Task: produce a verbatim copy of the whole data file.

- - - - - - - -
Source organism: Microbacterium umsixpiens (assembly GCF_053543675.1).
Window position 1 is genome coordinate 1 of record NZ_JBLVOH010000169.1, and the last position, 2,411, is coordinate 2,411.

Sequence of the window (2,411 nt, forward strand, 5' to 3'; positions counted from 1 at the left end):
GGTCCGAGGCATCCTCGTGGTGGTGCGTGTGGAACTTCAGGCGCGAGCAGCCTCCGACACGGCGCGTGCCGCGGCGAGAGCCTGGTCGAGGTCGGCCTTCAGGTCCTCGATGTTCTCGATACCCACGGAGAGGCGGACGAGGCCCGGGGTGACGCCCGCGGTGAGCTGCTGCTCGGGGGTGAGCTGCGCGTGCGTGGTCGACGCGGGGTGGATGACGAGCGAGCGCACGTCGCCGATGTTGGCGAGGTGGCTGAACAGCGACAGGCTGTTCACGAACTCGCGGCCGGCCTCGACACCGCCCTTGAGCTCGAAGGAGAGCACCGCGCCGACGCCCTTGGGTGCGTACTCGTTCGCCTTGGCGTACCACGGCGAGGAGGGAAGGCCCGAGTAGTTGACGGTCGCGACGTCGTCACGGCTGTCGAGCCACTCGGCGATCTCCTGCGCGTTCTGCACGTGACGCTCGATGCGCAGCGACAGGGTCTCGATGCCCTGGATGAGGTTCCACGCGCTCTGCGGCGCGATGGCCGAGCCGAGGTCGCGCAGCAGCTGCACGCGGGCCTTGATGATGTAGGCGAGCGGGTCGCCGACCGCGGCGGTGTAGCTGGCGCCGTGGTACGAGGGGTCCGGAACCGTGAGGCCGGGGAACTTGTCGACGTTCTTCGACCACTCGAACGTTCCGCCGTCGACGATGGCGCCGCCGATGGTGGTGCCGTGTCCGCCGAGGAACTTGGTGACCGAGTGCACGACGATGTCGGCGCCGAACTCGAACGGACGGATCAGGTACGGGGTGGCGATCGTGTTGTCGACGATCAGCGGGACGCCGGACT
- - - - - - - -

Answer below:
Source organism: Microbacterium umsixpiens (assembly GCF_053543675.1).
Window position 1 is genome coordinate 1 of record NZ_JBLVOH010000169.1, and the last position, 2,411, is coordinate 2,411.

Sequence of the window (2,411 nt, forward strand, 5' to 3'; positions counted from 1 at the left end):
GGTCCGAGGCATCCTCGTGGTGGTGCGTGTGGAACTTCAGGCGCGAGCAGCCTCCGACACGGCGCGTGCCGCGGCGAGAGCCTGGTCGAGGTCGGCCTTCAGGTCCTCGATGTTCTCGATACCCACGGAGAGGCGGACGAGGCCCGGGGTGACGCCCGCGGTGAGCTGCTGCTCGGGGGTGAGCTGCGCGTGCGTGGTCGACGCGGGGTGGATGACGAGCGAGCGCACGTCGCCGATGTTGGCGAGGTGGCTGAACAGCGACAGGCTGTTCACGAACTCGCGGCCGGCCTCGACACCGCCCTTGAGCTCGAAGGAGAGCACCGCGCCGACGCCCTTGGGTGCGTACTCGTTCGCCTTGGCGTACCACGGCGAGGAGGGAAGGCCCGAGTAGTTGACGGTCGCGACGTCGTCACGGCTGTCGAGCCACTCGGCGATCTCCTGCGCGTTCTGCACGTGACGCTCGATGCGCAGCGACAGGGTCTCGATGCCCTGGATGAGGTTCCACGCGCTCTGCGGCGCGATGGCCGAGCCGAGGTCGCGCAGCAGCTGCACGCGGGCCTTGATGATGTAGGCGAGCGGGTCGCCGACCGCGGCGGTGTAGCTGGCGCCGTGGTACGAGGGGTCCGGAACCGTGAGGCCGGGGAACTTGTCGACGTTCTTCGACCACTCGAACGTTCCGCCGTCGACGATGGCGCCGCCGATGGTGGTGCCGTGTCCGCCGAGGAACTTGGTGACCGAGTGCACGACGATGTCGGCGCCGAACTCGAACGGACGGATCAGGTACGGGGTGGCGATCGTGTTGTCGACGATCAGCGGGACGCCGGACT